January 21, 2010 – The FDA this week cleared the HeartMate II, a continuous-flow, left ventricular assist device (VAD), as a support for severe heart failure patients who are not acceptable candidates for heart transplantation.
The HeartMate II is already FDA-approved for use in patients awaiting further, more complex treatment, such as transplants.
Heart assist devices are surgically implanted mechanical pumps that help the heart's ventricle pump blood to the rest of the body. HeartMate II consists of a small, lightweight blood pump implanted in a patient's chest just below the heart. An electrical cable that powers the blood pump passes through the patient's skin to an external controller worn around the patient's waist.
A physician designates the pump's speed based upon clinical need. The device is designed to sound an alarm upon malfunction or other potentially drastic changes that could impact the pump's operation.
"The approval of HeartMate II provides an option for heart failure patients who cannot receive a transplant," said Jeffrey Shuren, M.D., director of the FDA's Center for Devices and Radiological Health. "Its smaller size and mobility should allow more patients, including women and men of smaller stature, access to treatment."
In a randomized clinical study of 200 participants at 38 centers, 46 percent of 134 participants with the HeartMate II were still living after two years with no disabling stroke or need for a reoperation for device replacement or repair compared with 11 percent of 66 participants in the control group. In addition, data collected in a separate registry of smaller stature women and men indicated that the device worked well in this specific population.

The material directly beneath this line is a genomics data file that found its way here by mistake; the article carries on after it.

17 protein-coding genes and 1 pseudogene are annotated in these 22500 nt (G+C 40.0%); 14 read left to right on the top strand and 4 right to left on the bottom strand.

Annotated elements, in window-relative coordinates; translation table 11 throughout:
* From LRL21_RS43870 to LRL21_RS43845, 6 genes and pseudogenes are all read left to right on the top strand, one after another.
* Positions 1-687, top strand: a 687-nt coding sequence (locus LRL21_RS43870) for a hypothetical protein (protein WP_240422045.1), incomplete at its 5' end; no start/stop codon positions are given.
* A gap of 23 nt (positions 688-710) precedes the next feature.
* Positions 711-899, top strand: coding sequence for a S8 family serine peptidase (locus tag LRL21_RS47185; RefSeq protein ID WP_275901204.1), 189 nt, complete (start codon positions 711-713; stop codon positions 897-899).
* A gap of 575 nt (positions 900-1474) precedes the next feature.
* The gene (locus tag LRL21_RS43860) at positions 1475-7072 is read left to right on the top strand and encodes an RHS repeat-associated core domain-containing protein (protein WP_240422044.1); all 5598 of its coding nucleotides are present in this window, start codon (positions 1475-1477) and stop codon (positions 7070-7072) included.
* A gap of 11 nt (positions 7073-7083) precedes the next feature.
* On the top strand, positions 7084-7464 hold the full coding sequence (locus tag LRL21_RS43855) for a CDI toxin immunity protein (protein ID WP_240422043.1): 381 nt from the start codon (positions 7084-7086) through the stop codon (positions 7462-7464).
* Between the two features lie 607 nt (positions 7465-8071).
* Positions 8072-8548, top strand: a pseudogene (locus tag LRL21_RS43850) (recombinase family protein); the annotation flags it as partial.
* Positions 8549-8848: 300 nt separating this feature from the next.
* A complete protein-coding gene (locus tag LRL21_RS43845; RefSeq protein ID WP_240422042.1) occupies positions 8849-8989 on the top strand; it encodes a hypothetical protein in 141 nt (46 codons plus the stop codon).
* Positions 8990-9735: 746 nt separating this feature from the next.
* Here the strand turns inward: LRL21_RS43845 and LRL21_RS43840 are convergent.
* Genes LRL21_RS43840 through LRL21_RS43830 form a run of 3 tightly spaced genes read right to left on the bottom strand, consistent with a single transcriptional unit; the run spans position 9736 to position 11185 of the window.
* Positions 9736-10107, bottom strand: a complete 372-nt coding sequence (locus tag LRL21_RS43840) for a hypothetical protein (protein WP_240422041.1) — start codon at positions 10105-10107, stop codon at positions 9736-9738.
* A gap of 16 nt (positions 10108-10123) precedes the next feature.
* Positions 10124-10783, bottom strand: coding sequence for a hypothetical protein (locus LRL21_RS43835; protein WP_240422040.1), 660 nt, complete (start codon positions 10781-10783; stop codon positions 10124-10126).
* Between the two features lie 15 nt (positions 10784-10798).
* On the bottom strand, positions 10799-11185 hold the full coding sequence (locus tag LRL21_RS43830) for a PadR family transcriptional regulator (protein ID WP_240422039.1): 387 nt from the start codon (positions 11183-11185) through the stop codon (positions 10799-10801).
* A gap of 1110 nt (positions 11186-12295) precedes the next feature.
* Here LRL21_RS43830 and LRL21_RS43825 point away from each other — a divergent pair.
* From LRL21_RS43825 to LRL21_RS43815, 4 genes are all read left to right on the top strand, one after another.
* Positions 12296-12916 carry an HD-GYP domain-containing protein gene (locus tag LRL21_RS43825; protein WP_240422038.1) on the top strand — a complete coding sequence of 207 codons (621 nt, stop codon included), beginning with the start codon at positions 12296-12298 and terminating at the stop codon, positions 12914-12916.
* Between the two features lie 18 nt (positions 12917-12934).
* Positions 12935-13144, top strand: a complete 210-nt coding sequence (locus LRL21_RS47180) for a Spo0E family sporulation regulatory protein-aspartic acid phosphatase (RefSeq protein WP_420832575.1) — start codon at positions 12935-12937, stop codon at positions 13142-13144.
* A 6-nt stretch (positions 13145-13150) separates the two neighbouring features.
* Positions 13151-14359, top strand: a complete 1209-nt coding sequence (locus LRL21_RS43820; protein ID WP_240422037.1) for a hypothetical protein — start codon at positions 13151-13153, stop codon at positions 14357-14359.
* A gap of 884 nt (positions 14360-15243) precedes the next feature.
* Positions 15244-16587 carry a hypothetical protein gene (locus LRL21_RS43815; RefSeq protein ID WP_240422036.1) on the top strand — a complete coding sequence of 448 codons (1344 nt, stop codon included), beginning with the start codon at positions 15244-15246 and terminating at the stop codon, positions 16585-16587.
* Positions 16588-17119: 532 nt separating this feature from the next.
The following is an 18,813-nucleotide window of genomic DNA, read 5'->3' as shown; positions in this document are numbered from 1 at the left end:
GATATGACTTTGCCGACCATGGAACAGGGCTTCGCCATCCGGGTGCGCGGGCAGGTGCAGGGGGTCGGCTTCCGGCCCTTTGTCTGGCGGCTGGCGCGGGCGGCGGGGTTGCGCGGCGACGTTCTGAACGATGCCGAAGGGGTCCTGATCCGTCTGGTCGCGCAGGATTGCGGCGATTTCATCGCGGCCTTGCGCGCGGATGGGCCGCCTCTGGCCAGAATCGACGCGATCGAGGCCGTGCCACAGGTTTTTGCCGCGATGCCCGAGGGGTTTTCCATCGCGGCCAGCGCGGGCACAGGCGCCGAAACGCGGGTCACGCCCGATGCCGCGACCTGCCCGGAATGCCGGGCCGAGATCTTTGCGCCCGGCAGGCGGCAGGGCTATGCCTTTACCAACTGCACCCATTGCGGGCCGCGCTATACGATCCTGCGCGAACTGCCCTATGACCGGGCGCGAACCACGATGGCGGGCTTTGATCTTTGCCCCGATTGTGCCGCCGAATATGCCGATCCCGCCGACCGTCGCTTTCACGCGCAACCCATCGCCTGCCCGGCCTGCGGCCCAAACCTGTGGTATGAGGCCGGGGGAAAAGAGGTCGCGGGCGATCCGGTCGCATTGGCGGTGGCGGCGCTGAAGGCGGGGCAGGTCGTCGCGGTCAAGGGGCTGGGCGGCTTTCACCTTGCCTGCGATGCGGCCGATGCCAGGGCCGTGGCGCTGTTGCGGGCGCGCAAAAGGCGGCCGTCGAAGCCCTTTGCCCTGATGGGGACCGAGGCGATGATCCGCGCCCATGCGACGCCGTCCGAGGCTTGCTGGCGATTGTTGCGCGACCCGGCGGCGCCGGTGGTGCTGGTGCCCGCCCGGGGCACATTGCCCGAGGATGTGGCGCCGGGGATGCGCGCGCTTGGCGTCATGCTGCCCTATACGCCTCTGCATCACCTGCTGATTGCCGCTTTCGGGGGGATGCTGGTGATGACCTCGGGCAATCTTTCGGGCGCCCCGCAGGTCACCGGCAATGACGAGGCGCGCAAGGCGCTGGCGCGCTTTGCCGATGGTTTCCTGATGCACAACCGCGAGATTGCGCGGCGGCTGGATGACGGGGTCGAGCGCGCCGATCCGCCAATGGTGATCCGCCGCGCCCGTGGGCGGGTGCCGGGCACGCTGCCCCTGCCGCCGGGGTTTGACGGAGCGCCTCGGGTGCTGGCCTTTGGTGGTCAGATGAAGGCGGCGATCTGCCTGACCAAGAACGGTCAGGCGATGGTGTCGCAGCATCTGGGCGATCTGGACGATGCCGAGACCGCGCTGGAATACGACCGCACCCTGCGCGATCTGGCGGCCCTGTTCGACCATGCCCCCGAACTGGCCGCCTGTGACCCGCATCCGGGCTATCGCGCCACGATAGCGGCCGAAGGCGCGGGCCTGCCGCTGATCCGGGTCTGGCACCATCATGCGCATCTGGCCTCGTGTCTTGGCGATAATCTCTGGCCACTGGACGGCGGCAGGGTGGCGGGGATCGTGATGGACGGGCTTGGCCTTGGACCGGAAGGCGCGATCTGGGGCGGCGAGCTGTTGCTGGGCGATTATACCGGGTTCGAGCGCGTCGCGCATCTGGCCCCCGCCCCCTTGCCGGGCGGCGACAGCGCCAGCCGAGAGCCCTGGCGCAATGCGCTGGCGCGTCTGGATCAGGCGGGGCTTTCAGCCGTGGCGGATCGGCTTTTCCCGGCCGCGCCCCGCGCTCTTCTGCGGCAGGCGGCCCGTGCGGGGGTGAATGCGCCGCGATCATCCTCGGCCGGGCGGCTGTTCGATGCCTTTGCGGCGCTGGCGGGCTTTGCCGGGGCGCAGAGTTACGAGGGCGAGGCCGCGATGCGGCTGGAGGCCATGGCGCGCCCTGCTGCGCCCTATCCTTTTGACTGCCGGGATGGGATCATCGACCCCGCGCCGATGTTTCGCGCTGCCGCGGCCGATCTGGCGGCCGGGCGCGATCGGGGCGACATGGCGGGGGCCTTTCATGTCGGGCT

As a condition of the FDA's approval, the Thoratec Corp. will conduct a post-approval study to further evaluate the device's performance. The data will be recorded in the Interagency Registry of Mechanical Assisted Circulatory Support (INTERMACS) and made available when the post-approval study is concluded. The INTERMACS is a clinical outcomes registry managed by the FDA, the National Heart, Lung and Blood Institute at the National Institutes of Health, the Centers for Medicare and Medicaid Services and participating hospitals and companies.
For more information: www.thoratec.com